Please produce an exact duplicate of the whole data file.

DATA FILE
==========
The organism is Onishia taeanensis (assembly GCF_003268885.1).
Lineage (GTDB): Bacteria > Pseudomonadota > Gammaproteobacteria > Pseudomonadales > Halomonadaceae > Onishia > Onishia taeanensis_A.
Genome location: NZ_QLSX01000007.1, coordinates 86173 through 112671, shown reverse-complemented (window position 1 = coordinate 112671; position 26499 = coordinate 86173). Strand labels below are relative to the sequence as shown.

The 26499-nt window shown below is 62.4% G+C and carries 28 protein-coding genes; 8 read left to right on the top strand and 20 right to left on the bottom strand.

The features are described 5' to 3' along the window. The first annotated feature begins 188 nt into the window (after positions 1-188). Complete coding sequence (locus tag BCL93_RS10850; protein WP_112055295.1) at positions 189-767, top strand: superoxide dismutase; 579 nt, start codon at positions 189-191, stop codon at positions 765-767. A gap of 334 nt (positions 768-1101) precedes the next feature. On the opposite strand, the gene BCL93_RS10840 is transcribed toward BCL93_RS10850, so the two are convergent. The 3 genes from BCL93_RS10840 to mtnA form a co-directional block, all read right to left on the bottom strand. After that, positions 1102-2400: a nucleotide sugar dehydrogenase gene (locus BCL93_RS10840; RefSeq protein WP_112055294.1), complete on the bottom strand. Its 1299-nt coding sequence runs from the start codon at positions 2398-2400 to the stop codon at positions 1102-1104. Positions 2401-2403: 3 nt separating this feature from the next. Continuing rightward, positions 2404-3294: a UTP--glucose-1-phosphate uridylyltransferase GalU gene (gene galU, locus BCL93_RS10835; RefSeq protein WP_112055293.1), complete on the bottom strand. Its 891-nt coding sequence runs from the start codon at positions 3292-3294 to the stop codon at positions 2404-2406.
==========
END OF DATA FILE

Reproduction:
The organism is Onishia taeanensis (assembly GCF_003268885.1).
Lineage (GTDB): Bacteria > Pseudomonadota > Gammaproteobacteria > Pseudomonadales > Halomonadaceae > Onishia > Onishia taeanensis_A.
Genome location: NZ_QLSX01000007.1, coordinates 86173 through 112671, shown reverse-complemented (window position 1 = coordinate 112671; position 26499 = coordinate 86173). Strand labels below are relative to the sequence as shown.

The 26499-nt window shown below is 62.4% G+C and carries 28 protein-coding genes; 8 read left to right on the top strand and 20 right to left on the bottom strand.

The features are described 5' to 3' along the window. The first annotated feature begins 188 nt into the window (after positions 1-188). Complete coding sequence (locus tag BCL93_RS10850; protein WP_112055295.1) at positions 189-767, top strand: superoxide dismutase; 579 nt, start codon at positions 189-191, stop codon at positions 765-767. A gap of 334 nt (positions 768-1101) precedes the next feature. On the opposite strand, the gene BCL93_RS10840 is transcribed toward BCL93_RS10850, so the two are convergent. The 3 genes from BCL93_RS10840 to mtnA form a co-directional block, all read right to left on the bottom strand. After that, positions 1102-2400: a nucleotide sugar dehydrogenase gene (locus BCL93_RS10840; RefSeq protein WP_112055294.1), complete on the bottom strand. Its 1299-nt coding sequence runs from the start codon at positions 2398-2400 to the stop codon at positions 1102-1104. Positions 2401-2403: 3 nt separating this feature from the next. Continuing rightward, positions 2404-3294: a UTP--glucose-1-phosphate uridylyltransferase GalU gene (gene galU, locus BCL93_RS10835; RefSeq protein WP_112055293.1), complete on the bottom strand. Its 891-nt coding sequence runs from the start codon at positions 3292-3294 to the stop codon at positions 2404-2406.